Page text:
1. In 1996, DCI became a subchapter S corporation. It was later converted into a Massachusetts business trust, and its name was changed to the Driftwood Massachusetts Business Trust. We refer simply to “DCI” for clarity.
2. Schussel testified that he owned 90% and his wife 5%, but that he controlled all 95%.
FN3. The parties later stipulated that the $5 million interest figure was incorrect.. FN3. The parties later stipulated that the $5 million interest figure was incorrect.
FN4. The “1995” transfers to Schussel occurred in 1995–1997.. FN4. The “1995” transfers to Schussel occurred in 1995–1997.
5. Not all of the money came out of a DCI account; some appears to have come from accounts of other companies run by Schussel. He claims, however, that these expenditures were attributed to DCI for accounting purposes.
6. The tax court evidently accepted this shift, and although Schussel mentions the shift in his brief, he does not directly challenge its allowance.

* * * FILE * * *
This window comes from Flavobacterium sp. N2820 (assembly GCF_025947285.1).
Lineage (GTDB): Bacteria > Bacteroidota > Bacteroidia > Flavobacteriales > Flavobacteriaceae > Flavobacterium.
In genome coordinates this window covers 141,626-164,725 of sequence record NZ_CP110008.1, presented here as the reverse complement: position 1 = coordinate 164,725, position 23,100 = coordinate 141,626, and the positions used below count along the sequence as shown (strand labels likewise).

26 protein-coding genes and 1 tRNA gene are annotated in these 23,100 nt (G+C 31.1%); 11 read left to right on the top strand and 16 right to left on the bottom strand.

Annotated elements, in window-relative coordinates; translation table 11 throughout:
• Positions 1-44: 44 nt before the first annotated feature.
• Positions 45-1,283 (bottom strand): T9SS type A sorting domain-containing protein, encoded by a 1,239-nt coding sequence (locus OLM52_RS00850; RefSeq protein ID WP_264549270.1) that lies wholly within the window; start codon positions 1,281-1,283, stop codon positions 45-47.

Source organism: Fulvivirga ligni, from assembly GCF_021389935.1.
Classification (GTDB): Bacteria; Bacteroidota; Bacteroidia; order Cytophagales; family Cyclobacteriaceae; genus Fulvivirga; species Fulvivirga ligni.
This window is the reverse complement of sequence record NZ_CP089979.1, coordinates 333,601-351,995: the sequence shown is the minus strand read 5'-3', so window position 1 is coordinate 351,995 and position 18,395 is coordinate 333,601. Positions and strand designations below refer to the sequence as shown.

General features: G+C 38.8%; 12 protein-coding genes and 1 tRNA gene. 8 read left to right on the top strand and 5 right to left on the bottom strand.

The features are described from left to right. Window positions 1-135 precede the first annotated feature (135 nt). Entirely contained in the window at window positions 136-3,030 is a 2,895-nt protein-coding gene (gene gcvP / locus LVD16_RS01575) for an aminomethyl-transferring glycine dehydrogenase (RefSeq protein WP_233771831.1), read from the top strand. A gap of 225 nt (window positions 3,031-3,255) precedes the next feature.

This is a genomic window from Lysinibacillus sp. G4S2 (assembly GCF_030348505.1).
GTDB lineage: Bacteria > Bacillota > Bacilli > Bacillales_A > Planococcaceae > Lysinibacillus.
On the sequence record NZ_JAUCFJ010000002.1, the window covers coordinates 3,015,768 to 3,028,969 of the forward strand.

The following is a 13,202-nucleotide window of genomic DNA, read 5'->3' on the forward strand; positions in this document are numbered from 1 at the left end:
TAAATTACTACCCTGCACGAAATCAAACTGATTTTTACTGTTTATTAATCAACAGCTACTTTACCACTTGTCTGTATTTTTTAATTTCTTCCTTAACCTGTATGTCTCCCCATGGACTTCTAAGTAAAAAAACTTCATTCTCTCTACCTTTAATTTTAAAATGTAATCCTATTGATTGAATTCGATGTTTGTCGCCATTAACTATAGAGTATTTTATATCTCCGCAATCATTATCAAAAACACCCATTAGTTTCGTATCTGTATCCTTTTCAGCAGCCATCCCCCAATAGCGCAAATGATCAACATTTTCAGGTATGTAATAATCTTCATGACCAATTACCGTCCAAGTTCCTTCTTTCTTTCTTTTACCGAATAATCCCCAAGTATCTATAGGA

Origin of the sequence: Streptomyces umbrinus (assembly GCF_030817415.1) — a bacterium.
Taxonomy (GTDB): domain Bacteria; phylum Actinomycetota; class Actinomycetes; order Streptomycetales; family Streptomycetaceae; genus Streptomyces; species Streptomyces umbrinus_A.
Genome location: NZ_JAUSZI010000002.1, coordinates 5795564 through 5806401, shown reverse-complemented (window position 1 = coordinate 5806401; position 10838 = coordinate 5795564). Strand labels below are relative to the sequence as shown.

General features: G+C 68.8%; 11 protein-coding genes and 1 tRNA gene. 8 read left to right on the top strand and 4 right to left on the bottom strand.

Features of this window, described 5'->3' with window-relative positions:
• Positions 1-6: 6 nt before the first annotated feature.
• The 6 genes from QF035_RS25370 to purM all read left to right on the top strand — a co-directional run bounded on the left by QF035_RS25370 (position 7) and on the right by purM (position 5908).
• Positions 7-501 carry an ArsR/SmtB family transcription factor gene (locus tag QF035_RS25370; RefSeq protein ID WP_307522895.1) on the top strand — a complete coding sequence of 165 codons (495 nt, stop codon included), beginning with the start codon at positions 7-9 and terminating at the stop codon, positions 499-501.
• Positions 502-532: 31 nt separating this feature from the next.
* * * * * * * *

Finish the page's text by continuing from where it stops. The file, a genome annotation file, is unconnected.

7. By statute and regulation, the federal rate varies over time.
8. Tax Court Rule 142 provides:The burden of proof shall be upon the petitioner, except as otherwise provided by statute or determined by the Court․ In any case involving the issue of fraud with intent to evade tax, the burden of proof in respect of that issue is on the respondent ․ by clear and convincing evidence․ The burden of proof is on the respondent to show that a petitioner is liable as a transferee of property of a taxpayer, but not to show that the taxpayer was liable for the tax.
9. Section 6901 provides, as most relevant here, that “[t]he amount[ ]” of “[t]he liability, at law or in equity, of a transferee of property” “of a taxpayer” “shall ․ be assessed, paid, and collected in the same manner and subject to the same provisions and limitations as in the case of the taxes with respect to which the liabilities were incurred.” 26 U.S.C. § 6901(a).